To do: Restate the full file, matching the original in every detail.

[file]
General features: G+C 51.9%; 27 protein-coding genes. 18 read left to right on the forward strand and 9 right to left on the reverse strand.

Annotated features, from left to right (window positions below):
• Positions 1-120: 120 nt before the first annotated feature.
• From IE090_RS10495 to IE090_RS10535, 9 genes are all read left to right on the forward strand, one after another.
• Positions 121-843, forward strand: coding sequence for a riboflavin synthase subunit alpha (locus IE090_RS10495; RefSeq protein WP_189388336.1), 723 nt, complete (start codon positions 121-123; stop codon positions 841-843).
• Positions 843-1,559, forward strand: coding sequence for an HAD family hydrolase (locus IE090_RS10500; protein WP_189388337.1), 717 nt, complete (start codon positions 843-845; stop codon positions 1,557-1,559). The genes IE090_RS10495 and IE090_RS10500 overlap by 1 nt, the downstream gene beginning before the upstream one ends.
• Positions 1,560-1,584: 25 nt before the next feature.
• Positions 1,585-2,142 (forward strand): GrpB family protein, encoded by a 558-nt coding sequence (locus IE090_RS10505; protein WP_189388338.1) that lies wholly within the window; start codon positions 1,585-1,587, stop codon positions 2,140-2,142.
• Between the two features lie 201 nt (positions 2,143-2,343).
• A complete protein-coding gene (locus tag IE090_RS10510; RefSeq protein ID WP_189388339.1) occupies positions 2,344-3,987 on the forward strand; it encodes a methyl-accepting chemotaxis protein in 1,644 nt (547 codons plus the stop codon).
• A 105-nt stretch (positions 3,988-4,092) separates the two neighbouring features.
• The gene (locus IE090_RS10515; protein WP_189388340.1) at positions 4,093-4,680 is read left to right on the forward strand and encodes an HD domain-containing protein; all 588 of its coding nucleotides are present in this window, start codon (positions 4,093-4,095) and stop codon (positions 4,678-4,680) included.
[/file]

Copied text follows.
General features: G+C 51.9%; 27 protein-coding genes. 18 read left to right on the forward strand and 9 right to left on the reverse strand.

Annotated features, from left to right (window positions below):
• Positions 1-120: 120 nt before the first annotated feature.
• From IE090_RS10495 to IE090_RS10535, 9 genes are all read left to right on the forward strand, one after another.
• Positions 121-843, forward strand: coding sequence for a riboflavin synthase subunit alpha (locus IE090_RS10495; RefSeq protein WP_189388336.1), 723 nt, complete (start codon positions 121-123; stop codon positions 841-843).
• Positions 843-1,559, forward strand: coding sequence for an HAD family hydrolase (locus IE090_RS10500; protein WP_189388337.1), 717 nt, complete (start codon positions 843-845; stop codon positions 1,557-1,559). The genes IE090_RS10495 and IE090_RS10500 overlap by 1 nt, the downstream gene beginning before the upstream one ends.
• Positions 1,560-1,584: 25 nt before the next feature.
• Positions 1,585-2,142 (forward strand): GrpB family protein, encoded by a 558-nt coding sequence (locus IE090_RS10505; protein WP_189388338.1) that lies wholly within the window; start codon positions 1,585-1,587, stop codon positions 2,140-2,142.
• Between the two features lie 201 nt (positions 2,143-2,343).
• A complete protein-coding gene (locus tag IE090_RS10510; RefSeq protein ID WP_189388339.1) occupies positions 2,344-3,987 on the forward strand; it encodes a methyl-accepting chemotaxis protein in 1,644 nt (547 codons plus the stop codon).
• A 105-nt stretch (positions 3,988-4,092) separates the two neighbouring features.
• The gene (locus IE090_RS10515; protein WP_189388340.1) at positions 4,093-4,680 is read left to right on the forward strand and encodes an HD domain-containing protein; all 588 of its coding nucleotides are present in this window, start codon (positions 4,093-4,095) and stop codon (positions 4,678-4,680) included.